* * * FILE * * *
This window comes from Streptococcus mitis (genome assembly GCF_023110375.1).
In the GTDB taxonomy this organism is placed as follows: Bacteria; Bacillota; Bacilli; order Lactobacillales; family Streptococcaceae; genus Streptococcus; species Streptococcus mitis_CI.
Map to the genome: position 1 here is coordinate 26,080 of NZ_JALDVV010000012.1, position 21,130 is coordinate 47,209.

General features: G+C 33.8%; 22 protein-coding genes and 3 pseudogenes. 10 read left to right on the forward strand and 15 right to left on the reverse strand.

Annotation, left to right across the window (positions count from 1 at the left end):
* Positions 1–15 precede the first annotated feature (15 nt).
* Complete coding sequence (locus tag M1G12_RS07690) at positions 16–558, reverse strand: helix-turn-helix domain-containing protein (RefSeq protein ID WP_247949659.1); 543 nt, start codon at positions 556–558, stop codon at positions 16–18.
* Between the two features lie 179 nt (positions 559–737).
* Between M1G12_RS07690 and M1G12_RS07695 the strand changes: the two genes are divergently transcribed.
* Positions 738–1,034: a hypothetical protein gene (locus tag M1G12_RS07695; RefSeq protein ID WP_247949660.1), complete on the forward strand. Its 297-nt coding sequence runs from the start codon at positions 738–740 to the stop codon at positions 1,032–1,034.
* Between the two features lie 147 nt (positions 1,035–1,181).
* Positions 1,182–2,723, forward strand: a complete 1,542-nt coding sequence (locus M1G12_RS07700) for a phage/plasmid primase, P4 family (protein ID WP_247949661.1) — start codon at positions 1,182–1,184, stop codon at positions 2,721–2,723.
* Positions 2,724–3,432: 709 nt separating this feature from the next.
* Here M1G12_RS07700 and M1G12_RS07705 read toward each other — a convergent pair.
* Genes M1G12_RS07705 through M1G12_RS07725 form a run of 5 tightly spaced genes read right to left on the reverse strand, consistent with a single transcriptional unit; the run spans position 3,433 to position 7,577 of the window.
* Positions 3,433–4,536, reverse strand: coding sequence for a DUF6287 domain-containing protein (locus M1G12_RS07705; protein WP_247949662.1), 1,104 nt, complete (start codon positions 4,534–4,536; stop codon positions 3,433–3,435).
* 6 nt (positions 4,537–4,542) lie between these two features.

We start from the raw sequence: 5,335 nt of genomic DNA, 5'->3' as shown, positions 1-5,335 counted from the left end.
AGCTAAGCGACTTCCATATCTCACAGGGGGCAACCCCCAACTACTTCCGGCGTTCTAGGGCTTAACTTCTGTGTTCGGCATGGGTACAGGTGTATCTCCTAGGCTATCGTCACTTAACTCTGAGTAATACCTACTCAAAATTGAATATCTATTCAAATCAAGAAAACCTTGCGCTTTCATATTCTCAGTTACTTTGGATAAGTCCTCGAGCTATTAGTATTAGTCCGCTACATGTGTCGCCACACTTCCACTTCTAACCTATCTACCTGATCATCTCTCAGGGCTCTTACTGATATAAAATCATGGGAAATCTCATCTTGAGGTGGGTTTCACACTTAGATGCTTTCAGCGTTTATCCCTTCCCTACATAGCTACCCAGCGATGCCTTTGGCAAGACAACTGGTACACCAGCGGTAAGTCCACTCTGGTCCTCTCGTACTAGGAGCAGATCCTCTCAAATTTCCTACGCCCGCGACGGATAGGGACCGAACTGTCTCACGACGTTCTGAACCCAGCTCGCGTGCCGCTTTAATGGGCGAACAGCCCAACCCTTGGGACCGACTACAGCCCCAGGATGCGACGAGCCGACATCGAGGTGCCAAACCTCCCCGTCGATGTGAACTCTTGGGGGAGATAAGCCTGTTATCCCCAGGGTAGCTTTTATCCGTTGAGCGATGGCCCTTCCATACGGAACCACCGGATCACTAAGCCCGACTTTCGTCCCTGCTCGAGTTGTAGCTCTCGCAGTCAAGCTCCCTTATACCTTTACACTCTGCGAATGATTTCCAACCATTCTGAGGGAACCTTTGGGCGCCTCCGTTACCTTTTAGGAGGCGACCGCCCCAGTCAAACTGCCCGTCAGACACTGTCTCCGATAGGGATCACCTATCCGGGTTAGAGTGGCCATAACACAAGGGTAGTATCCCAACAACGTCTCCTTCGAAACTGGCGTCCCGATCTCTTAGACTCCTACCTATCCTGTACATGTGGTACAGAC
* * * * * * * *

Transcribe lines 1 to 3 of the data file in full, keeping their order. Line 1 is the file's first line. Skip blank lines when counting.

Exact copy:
This window comes from Streptococcus mitis (genome assembly GCF_023110375.1).
In the GTDB taxonomy this organism is placed as follows: Bacteria; Bacillota; Bacilli; order Lactobacillales; family Streptococcaceae; genus Streptococcus; species Streptococcus mitis_CI.
Map to the genome: position 1 here is coordinate 26,080 of NZ_JALDVV010000012.1, position 21,130 is coordinate 47,209.